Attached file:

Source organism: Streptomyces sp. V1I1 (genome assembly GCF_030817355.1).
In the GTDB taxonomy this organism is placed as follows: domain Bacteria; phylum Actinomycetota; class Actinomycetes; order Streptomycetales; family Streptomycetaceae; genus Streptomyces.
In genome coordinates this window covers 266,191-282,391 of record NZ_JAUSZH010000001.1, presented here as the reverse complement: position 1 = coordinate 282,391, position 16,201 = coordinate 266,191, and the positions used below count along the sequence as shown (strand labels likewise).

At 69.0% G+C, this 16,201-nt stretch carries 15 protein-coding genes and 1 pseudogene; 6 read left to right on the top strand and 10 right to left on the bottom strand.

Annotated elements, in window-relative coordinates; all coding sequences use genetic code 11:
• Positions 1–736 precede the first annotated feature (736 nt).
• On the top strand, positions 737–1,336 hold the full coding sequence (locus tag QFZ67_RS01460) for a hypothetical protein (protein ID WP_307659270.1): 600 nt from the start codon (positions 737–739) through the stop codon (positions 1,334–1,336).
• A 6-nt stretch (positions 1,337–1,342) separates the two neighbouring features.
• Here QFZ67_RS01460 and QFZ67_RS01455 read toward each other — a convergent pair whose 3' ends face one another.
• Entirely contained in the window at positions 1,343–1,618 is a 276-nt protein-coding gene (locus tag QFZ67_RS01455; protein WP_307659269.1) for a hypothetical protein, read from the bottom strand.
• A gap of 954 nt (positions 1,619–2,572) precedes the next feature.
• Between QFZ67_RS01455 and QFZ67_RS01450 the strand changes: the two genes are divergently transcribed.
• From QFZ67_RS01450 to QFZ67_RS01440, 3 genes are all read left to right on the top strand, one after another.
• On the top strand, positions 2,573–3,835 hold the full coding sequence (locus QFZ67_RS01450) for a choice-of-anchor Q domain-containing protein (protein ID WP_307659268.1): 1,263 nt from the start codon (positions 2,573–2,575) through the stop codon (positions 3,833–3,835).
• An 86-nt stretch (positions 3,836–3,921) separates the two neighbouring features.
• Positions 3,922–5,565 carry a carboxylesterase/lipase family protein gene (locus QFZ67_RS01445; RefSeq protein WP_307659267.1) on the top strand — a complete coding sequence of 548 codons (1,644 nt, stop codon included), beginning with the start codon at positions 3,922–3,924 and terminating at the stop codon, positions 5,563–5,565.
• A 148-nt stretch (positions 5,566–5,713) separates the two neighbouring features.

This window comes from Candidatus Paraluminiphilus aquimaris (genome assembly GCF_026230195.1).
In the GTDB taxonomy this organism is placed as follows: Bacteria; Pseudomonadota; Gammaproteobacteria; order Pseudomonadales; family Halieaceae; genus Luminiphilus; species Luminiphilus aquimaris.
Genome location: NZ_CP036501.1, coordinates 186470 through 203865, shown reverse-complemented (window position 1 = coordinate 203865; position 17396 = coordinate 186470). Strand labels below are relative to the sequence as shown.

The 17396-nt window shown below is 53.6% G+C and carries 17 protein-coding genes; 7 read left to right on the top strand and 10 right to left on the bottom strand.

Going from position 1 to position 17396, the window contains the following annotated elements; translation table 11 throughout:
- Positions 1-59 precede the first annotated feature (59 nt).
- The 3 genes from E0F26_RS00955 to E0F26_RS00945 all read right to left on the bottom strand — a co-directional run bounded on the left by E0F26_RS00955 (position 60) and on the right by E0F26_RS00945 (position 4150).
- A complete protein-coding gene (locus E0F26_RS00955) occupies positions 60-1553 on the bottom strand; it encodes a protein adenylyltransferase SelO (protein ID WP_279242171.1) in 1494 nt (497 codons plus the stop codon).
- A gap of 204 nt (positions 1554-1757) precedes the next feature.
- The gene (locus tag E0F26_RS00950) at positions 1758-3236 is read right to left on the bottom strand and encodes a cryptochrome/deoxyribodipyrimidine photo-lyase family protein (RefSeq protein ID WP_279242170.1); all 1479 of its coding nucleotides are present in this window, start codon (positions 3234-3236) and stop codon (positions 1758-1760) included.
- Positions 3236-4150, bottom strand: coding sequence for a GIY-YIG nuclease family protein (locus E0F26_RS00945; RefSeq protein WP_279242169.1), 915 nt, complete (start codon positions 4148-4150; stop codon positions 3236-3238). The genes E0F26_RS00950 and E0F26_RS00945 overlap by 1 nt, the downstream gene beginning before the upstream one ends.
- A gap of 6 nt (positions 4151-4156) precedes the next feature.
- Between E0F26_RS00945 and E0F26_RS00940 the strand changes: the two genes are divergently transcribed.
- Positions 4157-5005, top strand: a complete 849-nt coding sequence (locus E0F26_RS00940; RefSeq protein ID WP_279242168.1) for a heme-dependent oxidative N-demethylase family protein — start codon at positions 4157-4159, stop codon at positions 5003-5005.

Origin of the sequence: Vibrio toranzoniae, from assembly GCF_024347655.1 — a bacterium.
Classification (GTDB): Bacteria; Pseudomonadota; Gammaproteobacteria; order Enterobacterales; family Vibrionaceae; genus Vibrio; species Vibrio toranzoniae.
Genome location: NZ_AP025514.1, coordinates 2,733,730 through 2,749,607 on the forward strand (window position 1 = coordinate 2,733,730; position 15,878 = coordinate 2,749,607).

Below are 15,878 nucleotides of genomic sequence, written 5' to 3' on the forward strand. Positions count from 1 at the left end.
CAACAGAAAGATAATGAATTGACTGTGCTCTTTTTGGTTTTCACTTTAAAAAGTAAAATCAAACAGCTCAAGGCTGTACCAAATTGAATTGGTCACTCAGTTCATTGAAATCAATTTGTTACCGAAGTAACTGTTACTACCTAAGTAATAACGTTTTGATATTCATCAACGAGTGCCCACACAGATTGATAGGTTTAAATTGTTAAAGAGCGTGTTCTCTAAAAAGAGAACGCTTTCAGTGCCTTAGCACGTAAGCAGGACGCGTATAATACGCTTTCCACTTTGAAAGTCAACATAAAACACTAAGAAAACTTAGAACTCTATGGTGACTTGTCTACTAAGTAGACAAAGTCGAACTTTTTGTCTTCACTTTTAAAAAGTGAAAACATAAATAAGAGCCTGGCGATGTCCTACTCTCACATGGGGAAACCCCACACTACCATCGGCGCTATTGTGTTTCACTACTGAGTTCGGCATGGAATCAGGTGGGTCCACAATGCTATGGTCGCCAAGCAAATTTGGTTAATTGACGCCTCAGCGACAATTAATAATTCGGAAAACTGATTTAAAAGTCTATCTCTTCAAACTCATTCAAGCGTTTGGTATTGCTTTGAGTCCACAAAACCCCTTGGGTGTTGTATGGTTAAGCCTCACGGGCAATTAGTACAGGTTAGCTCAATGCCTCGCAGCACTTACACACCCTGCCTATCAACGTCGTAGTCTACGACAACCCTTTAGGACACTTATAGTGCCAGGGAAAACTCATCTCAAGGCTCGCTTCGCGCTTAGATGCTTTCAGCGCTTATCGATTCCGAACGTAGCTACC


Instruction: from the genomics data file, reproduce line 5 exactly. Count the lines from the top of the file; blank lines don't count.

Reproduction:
Annotated elements, in window-relative coordinates; all coding sequences use genetic code 11: